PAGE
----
Today more than ever, to face increasing global competition, reduced customer loyalty and pressure on margins, we need to be ahead of the pack in term of product or service development… and fast. That is why organisations focus on their “time-to-market” capability defined as the period between the first ideas around a product/service and its availability on the market.
Multiple studies and literature have been written on this subject with several of them mentioning the potential that represents an organisation’s supplier network to improve innovation capability without however, describing ways to tap into it. The present article suggests an approach to identify what it is needed from your suppliers to boost your time to Market and how to choose, manage and develop these suppliers.
Reducing time to market is obvious when talking about electronic consumer products like cellphones or gaming systems, but it applies also in other sectors because as markets are less and less local and more global, organisations are exposed to a wider range of existing and potential competitors.
A survey1 done in 2018 by the firm Jabil in the automotive industry showed that the majority of the respondents (78%) claim that their efforts to reduce their time to market timeline have been mainly triggered because of new industry players entering in the market, and 29% of them evaluated that while the timelines have shortened in the last 5 years, they should be further reduced in the next 5 years! To achieve this, they identified several drivers among which, advances in technology (53%), improvement in Supply Chain efficiency (41%) and development of partnership with expert suppliers/partners (36%) are the main ones.
While this survey covers only the automotive industry, this situation is similar or can be even more important in other industry sectors.
Organisations must reduce their time to market without jeopardizing quality while creating real breakthrough innovations. Many organisations will choose to “revamp” an existing product or service instead of going for something more innovative in order to provide a product/service on the market with some improvement, rapidly, while reducing their risks and minimising their financial and resource investments.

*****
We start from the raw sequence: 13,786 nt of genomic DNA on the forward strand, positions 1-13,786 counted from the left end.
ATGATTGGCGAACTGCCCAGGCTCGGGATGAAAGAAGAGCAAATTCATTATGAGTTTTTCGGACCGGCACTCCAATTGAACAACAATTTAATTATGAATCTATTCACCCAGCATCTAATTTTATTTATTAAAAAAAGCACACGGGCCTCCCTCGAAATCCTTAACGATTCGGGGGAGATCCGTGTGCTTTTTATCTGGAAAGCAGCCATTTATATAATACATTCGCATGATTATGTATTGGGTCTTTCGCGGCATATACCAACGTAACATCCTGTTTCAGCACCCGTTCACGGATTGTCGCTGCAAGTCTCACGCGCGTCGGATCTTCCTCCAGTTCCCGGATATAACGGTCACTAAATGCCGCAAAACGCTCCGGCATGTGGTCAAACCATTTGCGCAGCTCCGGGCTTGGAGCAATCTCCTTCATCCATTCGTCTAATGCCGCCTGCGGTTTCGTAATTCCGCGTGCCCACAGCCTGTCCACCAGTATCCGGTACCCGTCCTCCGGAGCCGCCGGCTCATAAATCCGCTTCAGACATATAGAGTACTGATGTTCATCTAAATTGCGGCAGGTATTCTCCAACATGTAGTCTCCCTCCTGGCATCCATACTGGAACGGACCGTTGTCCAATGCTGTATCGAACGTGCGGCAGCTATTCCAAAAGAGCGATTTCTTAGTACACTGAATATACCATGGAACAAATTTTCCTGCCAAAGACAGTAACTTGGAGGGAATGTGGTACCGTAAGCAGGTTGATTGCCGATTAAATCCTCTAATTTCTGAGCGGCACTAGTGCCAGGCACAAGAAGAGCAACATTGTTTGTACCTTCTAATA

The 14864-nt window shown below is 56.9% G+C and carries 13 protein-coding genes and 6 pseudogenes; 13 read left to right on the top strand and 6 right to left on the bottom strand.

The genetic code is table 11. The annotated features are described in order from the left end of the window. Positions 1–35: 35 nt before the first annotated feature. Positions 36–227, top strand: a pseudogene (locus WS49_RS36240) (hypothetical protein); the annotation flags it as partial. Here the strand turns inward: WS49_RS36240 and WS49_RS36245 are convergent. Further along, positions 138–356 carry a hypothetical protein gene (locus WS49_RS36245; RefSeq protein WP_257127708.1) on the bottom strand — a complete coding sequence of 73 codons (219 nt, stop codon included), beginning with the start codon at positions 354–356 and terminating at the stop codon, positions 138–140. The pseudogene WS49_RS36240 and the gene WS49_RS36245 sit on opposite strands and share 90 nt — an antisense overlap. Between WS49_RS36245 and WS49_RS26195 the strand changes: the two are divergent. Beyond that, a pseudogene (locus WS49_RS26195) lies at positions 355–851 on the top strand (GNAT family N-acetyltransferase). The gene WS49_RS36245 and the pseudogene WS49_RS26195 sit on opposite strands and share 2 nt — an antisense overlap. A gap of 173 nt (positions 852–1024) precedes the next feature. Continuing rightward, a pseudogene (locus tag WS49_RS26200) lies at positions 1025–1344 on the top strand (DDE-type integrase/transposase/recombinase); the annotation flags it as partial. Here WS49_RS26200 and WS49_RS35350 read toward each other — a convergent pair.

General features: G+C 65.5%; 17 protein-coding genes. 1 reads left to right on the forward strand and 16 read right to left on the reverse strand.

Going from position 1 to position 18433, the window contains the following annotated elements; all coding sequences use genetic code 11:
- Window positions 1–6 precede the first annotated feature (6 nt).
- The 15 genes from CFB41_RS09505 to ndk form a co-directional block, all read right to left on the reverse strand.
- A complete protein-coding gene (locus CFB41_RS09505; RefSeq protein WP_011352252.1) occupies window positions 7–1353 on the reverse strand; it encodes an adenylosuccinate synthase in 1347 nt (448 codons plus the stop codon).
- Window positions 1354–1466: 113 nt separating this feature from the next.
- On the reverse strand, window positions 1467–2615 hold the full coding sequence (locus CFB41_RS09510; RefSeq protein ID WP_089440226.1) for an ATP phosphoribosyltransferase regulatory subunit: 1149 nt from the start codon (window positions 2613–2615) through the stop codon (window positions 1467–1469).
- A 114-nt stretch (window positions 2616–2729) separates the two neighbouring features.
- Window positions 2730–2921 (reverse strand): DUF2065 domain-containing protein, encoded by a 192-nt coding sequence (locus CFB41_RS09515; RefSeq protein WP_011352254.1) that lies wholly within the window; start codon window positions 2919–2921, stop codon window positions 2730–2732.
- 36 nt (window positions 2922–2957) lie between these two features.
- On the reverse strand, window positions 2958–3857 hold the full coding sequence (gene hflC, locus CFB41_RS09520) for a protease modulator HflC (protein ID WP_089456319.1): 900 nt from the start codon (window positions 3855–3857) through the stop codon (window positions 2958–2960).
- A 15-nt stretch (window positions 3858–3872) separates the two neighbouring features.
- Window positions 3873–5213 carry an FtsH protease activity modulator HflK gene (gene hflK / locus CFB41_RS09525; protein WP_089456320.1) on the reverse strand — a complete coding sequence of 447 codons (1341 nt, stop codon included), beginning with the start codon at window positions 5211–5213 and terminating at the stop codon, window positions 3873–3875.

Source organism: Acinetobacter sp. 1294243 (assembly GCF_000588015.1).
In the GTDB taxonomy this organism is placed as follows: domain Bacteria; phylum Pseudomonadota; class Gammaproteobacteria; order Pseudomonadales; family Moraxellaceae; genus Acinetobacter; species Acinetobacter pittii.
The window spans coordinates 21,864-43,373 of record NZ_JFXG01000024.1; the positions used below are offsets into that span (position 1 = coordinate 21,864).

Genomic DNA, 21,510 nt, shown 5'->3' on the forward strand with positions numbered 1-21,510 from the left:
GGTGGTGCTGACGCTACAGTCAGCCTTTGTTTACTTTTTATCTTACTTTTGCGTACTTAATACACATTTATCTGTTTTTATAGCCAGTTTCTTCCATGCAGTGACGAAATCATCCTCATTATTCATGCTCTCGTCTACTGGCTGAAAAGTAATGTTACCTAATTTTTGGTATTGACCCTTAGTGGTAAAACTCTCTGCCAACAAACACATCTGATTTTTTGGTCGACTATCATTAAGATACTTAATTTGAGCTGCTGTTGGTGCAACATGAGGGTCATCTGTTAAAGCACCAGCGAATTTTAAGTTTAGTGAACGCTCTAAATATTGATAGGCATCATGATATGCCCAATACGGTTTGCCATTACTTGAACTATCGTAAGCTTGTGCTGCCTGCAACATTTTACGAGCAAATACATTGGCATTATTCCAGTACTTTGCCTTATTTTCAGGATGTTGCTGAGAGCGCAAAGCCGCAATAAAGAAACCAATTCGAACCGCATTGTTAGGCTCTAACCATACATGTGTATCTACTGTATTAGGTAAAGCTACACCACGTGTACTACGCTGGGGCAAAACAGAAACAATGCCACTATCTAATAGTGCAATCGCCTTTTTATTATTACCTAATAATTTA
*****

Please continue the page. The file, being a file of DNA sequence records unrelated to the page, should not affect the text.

Preston G. Smith in his book “Flexible Product Development”2 referring to a study made in 20052 showing changes in the product portfolios of a broad selection of companies from 1990 to 2004, mentioned that “There has been a steep decline in highly innovative new-to-the-world products, and this gap has been filled by an 80 percent increase in low-innovation improvements and modifications to existing products”.
The author mentioned that one strong factor to explain this, is related to “pressure from the financial markets that have driven industry managers to be overly conservative — make no mistakes!” Consequently, they have established development systems that reduce variation, waste or uncertainty (i.e.: Six Sigma, Lean, Stage-Gate®). “Although such systems have been successful in other parts of the business…, they have had the unfortunate side effect of inducing rigor mortis in product development activities for the more volatile one [where] developers need more flexibility to make midstream changes.” According to M. Smith, these midstream changes are from different origins. One of these originates from the supplier network. “As very few companies today develop a product entirely by themselves, they use suppliers who are expert in a particular area or provide specifics components. These suppliers/partners tend to be located in distant parts of the world. Which create a fertile ground for changes.2”. Changes can also originate from a supplier/partner that is overloaded or does not have enough expertise.
As the economy is more and more global, the consumer adoption rate becomes another factor to consider as it may become a roadblock for a sustainable production.
In the context of the globalization we are facing today, any company wishing to ensure its sustainability must be able to strengthen its ability to become more global as quickly as possible.
On a study3 prepared for the 8th Global Conference on Business & Economics in October 2008 Gianpaolo Baronchelli and Fabio Cassia, identified seven factors “that drive companies choice towards the global approach […].”:
a. Uncertainty and dynamism in the firm’s environment
b. The home market
c. Industry and segment
d. Knowledge availability
e. Firm’s entrepreneur and management previous experience
f. Firm’s innovativeness and innovation skills
g. Network links
While all these factors are important enablers, developing strong network links is an important element in helping an organisation to improve its time-to-market efficiency and reduce the associated risks.